Another area of focus should be growing consumer revenue streams as new use cases become available to end consumers. Clearly, FWA and eMBB (Enhanced Mobile Broadband) will drive 5G adoption, but they are unlikely to function as new revenue generation tools. Just as in the case of 3G and 4G, competition and consumer willingness to pay for access will drive rates down to previously established levels. Consumers’ focus is on end-to-end services, whereas data access is merely an enabling technology. It may get blamed for poor quality but will never be the centre of consumers’ attention (unless it is interrupted). And the price tag for connectivity is already fixed and well-defined.
There are two obvious ways out of this trap. One has already been tested many times and has proved less than successful. Many attempts to develop and promote ‘walled gardens’ have failed under the pressure of Internet services, both in pure communications and in entertainment services.
The other way looks more promising, and enjoyed proven success at earlier stages. Telcos are already monetising their access to end users by building alliances with key entertainment service providers as a retail channel. Direct carrier billing together with dedicated service-data bundles are becoming a relatively common feature. 5G architecture, along with the growing sensitivity of services to underlying infrastructure, will help CSPs to enrich this collaboration stream and acquire an additional role in value generation by opening up network quality management capabilities to their partners as a sellable asset. Building on the adoption of SCEF (Service Capability Exposure Function) in the 4G era, 5G NEF – and proper monetisation of its capabilities – may become an additional factor that will help to keep these partnerships together. And as the ecosystem approach is spreading fast, making CSP assets available for ecosystem integration instead of just data transport or distribution may help CSPs to secure a more favourable position in the value chain.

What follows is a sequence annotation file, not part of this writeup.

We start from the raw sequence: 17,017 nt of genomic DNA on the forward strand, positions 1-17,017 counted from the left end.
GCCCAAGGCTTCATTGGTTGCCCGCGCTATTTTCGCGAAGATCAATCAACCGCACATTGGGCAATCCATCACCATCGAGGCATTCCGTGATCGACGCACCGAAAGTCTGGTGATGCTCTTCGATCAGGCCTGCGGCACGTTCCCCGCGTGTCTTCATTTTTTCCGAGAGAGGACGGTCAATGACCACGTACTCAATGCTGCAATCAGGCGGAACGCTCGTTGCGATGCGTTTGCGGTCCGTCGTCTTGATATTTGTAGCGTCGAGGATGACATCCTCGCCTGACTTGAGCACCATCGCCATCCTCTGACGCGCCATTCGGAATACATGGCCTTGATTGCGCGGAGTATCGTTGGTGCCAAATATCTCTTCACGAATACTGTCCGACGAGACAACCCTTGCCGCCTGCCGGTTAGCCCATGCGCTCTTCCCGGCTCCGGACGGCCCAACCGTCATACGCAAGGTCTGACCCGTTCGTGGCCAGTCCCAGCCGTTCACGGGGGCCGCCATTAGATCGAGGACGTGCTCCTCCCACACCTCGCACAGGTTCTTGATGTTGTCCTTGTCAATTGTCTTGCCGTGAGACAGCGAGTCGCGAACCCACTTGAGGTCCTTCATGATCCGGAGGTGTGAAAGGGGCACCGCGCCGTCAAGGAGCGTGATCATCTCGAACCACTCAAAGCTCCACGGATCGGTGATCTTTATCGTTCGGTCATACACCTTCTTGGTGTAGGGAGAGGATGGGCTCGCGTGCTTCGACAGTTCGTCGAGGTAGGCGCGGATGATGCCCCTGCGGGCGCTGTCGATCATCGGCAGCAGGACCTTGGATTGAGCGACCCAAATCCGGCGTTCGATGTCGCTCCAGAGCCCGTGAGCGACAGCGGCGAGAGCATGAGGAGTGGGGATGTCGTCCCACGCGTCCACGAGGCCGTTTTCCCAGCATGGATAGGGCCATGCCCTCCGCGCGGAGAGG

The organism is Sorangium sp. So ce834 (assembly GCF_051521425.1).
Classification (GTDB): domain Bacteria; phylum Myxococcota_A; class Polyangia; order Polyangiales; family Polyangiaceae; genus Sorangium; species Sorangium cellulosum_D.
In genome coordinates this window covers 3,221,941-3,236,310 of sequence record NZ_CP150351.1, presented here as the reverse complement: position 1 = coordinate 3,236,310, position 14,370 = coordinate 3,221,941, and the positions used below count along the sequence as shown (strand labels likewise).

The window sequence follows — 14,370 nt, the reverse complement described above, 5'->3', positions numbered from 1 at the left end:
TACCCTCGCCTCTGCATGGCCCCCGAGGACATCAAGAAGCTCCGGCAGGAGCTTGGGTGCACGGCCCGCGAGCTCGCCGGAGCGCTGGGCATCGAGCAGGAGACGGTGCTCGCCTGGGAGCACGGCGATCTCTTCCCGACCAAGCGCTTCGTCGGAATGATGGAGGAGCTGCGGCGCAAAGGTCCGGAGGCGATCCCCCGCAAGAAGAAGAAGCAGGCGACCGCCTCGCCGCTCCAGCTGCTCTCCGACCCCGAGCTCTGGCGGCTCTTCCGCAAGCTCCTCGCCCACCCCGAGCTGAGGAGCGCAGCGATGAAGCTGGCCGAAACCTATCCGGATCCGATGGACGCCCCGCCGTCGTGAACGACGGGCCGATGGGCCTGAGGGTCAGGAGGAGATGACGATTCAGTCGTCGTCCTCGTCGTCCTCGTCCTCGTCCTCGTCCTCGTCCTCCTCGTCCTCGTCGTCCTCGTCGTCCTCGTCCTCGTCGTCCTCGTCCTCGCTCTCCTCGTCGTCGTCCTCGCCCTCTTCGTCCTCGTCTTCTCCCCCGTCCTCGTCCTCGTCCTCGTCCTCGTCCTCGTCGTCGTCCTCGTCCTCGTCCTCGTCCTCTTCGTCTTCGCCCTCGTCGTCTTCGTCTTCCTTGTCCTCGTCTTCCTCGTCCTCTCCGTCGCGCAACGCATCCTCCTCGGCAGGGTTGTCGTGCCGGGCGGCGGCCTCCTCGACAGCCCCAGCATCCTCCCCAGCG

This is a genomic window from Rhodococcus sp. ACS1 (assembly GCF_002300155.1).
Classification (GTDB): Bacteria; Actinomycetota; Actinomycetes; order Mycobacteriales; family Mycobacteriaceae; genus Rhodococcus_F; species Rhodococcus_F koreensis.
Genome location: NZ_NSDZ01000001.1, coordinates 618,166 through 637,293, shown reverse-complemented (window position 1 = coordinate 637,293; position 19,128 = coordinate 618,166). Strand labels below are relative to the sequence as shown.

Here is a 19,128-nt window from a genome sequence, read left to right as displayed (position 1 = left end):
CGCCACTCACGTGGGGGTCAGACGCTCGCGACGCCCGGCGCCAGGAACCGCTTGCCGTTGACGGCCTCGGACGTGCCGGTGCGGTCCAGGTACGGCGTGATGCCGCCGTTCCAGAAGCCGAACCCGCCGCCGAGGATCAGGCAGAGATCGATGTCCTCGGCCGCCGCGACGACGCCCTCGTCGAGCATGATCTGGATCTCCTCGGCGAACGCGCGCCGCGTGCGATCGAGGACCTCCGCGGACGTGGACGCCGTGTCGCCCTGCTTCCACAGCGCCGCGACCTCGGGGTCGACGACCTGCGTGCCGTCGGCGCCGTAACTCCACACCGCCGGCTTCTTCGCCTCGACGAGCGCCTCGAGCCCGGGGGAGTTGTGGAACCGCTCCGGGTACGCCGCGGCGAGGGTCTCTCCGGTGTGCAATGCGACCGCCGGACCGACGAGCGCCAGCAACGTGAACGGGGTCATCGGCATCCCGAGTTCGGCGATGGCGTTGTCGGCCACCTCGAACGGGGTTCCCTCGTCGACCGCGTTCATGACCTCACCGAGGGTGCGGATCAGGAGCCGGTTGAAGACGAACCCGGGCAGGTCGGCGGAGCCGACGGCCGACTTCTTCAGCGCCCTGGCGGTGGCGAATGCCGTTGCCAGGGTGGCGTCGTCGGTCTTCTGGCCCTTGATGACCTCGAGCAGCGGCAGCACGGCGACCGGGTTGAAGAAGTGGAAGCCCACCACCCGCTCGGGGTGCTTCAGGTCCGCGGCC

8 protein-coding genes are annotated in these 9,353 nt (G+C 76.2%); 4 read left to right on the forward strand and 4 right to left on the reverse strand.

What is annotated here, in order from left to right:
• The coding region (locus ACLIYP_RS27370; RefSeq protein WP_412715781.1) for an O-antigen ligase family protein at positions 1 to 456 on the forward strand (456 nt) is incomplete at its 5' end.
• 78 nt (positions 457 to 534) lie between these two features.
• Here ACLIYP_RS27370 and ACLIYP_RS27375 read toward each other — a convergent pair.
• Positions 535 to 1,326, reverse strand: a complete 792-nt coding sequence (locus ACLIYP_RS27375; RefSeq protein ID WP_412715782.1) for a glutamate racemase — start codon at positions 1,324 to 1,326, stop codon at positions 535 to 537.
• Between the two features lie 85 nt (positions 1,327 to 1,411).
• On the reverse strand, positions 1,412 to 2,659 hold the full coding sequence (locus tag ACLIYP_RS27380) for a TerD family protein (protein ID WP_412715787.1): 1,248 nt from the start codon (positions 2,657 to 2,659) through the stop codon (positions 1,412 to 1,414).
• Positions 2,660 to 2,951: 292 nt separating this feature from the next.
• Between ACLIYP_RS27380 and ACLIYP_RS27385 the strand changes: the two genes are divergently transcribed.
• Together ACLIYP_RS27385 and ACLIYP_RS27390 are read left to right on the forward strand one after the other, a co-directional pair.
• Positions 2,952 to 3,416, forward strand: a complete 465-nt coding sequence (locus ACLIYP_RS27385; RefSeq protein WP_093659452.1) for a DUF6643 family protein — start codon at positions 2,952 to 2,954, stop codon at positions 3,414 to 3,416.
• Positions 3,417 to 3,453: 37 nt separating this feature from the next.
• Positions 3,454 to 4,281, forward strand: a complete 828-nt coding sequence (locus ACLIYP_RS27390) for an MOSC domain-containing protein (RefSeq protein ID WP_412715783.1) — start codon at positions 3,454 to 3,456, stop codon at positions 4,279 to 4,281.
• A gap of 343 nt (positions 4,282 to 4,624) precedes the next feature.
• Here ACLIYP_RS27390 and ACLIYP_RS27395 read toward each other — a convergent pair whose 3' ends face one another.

To round things off, I would say that 5G architecture and the underlying technology open the door to many interesting collaboration streams with players inside and outside the industry. It is still early days for most of these use cases (and joint activities in cross-industry forums are helping to shape and test them), but the overall direction is clear and looks promising. From the BSS vendor perspective, these use cases generate new requirements and interesting challenges around monetisability and revenue generation. Nexign Digital BSS already incorporates capabilities to support most of these cases, but we are actively participating in industry forums and activities to make sure our customers get the most out of the opportunities opened up by 5G networks.